I'll start with a zero scenario, which I believe is quite unlikely: a peace treaty between Ukraine and Russia. It is unlikely because Ukrainians are fighting resolutely for the unity of their country and would be willing to make concessions only in a hopeless situation. But why would Putin go against all his goals in just such a situation? After all, if he cannot completely control Ukraine politically after this war, the rest of Ukraine would strive westward politically and militarily with unstoppable momentum. There is much to suggest that this war will be decided militarily. In this case, the effects on the international order would be minimal. The current order would be somewhat strengthened, while remaining unstable and contested.

In the first scenario, the war passes quickly and Russia establishes a vassal state on Ukrainian soil. The Ukrainian population, also long-suffering in the past, accepts its fate. In this scenario, we would see a revival of the East-West conflict in Europe. European institutions would regain strength and authoritarian populism would be marginalized, at least in its current, Putin-apologist form. Russia would groan economically and repression would increase. In terms of world politics, the effects of this outcome are less clear: Would the United States maintain its course? If so, NATO and other postwar organizations would be strengthened. If, however, the Trumpites do regain the upper hand, Europe would have no choice but to build up its own defense capability, including appropriate decision-making structures. This would not only reinvigorate Europe, but mean the emergence of a very different one. China would hold back and, when the opportunity arises, use the new conflict to strengthen its influence and national interests. The result would be a regionalization of the world order with China in a key position.

At least as likely is a scenario in which Russia quickly wins the interstate war and establishes a Russia-friendly government in Ukraine, but parts of the Ukrainian population engage in a civil war which Russia cannot control. In that case, the domestic political pressures and economic costs for the Putin regime would grow to the point that it could only survive with Chinese support. Russia itself would then lose its independence and fall under Chinese influence. The conflict would structure not only events in Europe but world politics, creating a new bipolarity. In that case, one could expect a kind of remake of the postwar order: strong international institutions within the West and a permanent weakening of global institutions.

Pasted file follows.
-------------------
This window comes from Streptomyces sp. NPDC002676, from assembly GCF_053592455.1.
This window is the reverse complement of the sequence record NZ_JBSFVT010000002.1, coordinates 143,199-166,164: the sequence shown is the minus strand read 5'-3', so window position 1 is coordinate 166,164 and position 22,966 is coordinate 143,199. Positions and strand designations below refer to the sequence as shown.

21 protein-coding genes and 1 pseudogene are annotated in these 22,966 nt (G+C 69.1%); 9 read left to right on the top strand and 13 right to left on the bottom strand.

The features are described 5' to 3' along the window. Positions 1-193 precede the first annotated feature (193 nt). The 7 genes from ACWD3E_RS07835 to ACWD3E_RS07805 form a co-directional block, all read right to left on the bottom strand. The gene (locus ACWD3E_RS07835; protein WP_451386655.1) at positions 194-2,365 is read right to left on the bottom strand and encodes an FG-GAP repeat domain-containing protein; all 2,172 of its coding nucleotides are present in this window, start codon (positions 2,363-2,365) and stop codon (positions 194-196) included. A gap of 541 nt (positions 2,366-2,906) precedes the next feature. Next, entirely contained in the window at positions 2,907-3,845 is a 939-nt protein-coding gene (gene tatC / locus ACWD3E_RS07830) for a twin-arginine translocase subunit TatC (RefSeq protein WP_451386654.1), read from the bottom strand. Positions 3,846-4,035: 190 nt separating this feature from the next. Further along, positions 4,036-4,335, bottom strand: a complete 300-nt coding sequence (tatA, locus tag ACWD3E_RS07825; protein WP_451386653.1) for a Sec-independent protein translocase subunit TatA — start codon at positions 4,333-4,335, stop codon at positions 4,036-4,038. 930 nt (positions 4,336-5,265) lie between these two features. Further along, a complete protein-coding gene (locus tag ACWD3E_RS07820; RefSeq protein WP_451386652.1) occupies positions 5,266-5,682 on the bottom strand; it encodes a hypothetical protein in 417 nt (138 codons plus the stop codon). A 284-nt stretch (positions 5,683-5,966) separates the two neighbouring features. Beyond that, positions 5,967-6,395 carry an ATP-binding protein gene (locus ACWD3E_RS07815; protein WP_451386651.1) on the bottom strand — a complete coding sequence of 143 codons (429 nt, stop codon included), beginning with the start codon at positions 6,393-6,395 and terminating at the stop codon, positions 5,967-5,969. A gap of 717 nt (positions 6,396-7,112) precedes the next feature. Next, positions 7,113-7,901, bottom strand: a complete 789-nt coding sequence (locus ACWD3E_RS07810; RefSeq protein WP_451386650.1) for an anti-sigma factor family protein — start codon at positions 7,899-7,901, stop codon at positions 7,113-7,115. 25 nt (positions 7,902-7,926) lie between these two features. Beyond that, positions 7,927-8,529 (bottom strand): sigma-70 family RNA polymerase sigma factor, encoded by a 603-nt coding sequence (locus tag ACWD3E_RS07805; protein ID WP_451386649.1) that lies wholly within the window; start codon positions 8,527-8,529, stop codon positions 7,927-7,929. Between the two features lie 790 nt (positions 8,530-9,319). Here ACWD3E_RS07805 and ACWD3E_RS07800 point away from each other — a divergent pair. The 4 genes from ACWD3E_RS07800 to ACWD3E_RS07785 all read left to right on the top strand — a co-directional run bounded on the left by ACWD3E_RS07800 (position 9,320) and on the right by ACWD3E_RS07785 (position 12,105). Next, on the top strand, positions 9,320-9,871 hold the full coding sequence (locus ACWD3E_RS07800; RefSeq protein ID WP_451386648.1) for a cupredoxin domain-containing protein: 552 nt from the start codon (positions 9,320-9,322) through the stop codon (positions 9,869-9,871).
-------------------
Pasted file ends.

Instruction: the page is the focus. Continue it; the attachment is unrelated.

In a third scenario, the liberal order as it emerged after 1989 could be revived with strong global institutions. In this scenario, passionate Ukrainian resistance would prove effective and durable. The war would be protracted. The destruction in Ukraine would be horrific, but the consequences in Russia would also be far-reaching. The Putin regime could fall as a result of growing resistance inside Russia, and a new wave of democratization would sweep over Eastern Europe. Such a wave of liberalization would not completely bypass China either. All this could lead to a revival of the post-1989 order, along with greater regulation of globalization processes. Within liberal societies, however, the line of conflict between losers and winners of globalization would be fueled. And whether democratizing forces would indeed succeed in the event of Putin's fall is not a compelling conclusion either. It would probably not be a particularly stable order.

Whether we will see a regionalization of world politics, the remaking of a postwar order, or a revival of the post-1989 liberal order depends on the response to Russian aggression. However extraordinarily reactionary and brutal this war may be, in one respect it is no different from other norm violations. It is not the violation of rules that determines the future of an order but the reaction to it.